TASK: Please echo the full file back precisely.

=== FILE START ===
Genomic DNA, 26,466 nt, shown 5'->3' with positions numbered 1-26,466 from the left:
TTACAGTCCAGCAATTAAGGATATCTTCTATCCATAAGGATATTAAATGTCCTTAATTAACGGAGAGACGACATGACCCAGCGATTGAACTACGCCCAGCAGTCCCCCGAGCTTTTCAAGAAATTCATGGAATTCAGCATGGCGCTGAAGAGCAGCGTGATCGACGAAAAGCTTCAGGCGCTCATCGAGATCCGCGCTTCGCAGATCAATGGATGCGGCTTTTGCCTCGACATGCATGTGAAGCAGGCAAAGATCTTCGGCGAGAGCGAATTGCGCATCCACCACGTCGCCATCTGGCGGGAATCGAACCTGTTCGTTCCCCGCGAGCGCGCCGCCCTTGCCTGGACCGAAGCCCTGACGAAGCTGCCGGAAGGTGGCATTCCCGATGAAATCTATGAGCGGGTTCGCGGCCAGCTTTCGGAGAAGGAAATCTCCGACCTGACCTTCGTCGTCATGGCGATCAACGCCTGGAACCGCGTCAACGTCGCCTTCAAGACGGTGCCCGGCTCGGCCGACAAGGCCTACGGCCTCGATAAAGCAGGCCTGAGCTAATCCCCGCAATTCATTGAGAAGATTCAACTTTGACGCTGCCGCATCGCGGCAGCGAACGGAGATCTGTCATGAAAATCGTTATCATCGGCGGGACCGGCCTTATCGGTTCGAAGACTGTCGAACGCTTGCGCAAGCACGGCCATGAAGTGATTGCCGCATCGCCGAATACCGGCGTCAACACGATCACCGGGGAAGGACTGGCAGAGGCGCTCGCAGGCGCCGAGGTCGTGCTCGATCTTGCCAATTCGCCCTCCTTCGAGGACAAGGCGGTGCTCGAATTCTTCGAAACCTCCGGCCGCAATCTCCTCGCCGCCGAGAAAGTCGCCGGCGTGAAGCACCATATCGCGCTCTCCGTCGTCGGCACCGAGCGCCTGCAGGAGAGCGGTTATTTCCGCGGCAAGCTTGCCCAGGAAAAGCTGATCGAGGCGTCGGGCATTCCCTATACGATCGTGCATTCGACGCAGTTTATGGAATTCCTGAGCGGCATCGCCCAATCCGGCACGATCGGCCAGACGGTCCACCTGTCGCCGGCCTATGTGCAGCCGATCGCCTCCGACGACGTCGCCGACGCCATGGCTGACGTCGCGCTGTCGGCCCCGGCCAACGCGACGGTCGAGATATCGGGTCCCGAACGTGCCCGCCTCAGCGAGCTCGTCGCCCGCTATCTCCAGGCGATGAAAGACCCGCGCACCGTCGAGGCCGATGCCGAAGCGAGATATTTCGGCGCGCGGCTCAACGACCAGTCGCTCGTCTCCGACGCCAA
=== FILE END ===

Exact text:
Genomic DNA, 26,466 nt, shown 5'->3' with positions numbered 1-26,466 from the left:
TTACAGTCCAGCAATTAAGGATATCTTCTATCCATAAGGATATTAAATGTCCTTAATTAACGGAGAGACGACATGACCCAGCGATTGAACTACGCCCAGCAGTCCCCCGAGCTTTTCAAGAAATTCATGGAATTCAGCATGGCGCTGAAGAGCAGCGTGATCGACGAAAAGCTTCAGGCGCTCATCGAGATCCGCGCTTCGCAGATCAATGGATGCGGCTTTTGCCTCGACATGCATGTGAAGCAGGCAAAGATCTTCGGCGAGAGCGAATTGCGCATCCACCACGTCGCCATCTGGCGGGAATCGAACCTGTTCGTTCCCCGCGAGCGCGCCGCCCTTGCCTGGACCGAAGCCCTGACGAAGCTGCCGGAAGGTGGCATTCCCGATGAAATCTATGAGCGGGTTCGCGGCCAGCTTTCGGAGAAGGAAATCTCCGACCTGACCTTCGTCGTCATGGCGATCAACGCCTGGAACCGCGTCAACGTCGCCTTCAAGACGGTGCCCGGCTCGGCCGACAAGGCCTACGGCCTCGATAAAGCAGGCCTGAGCTAATCCCCGCAATTCATTGAGAAGATTCAACTTTGACGCTGCCGCATCGCGGCAGCGAACGGAGATCTGTCATGAAAATCGTTATCATCGGCGGGACCGGCCTTATCGGTTCGAAGACTGTCGAACGCTTGCGCAAGCACGGCCATGAAGTGATTGCCGCATCGCCGAATACCGGCGTCAACACGATCACCGGGGAAGGACTGGCAGAGGCGCTCGCAGGCGCCGAGGTCGTGCTCGATCTTGCCAATTCGCCCTCCTTCGAGGACAAGGCGGTGCTCGAATTCTTCGAAACCTCCGGCCGCAATCTCCTCGCCGCCGAGAAAGTCGCCGGCGTGAAGCACCATATCGCGCTCTCCGTCGTCGGCACCGAGCGCCTGCAGGAGAGCGGTTATTTCCGCGGCAAGCTTGCCCAGGAAAAGCTGATCGAGGCGTCGGGCATTCCCTATACGATCGTGCATTCGACGCAGTTTATGGAATTCCTGAGCGGCATCGCCCAATCCGGCACGATCGGCCAGACGGTCCACCTGTCGCCGGCCTATGTGCAGCCGATCGCCTCCGACGACGTCGCCGACGCCATGGCTGACGTCGCGCTGTCGGCCCCGGCCAACGCGACGGTCGAGATATCGGGTCCCGAACGTGCCCGCCTCAGCGAGCTCGTCGCCCGCTATCTCCAGGCGATGAAAGACCCGCGCACCGTCGAGGCCGATGCCGAAGCGAGATATTTCGGCGCGCGGCTCAACGACCAGTCGCTCGTCTCCGACGCCAA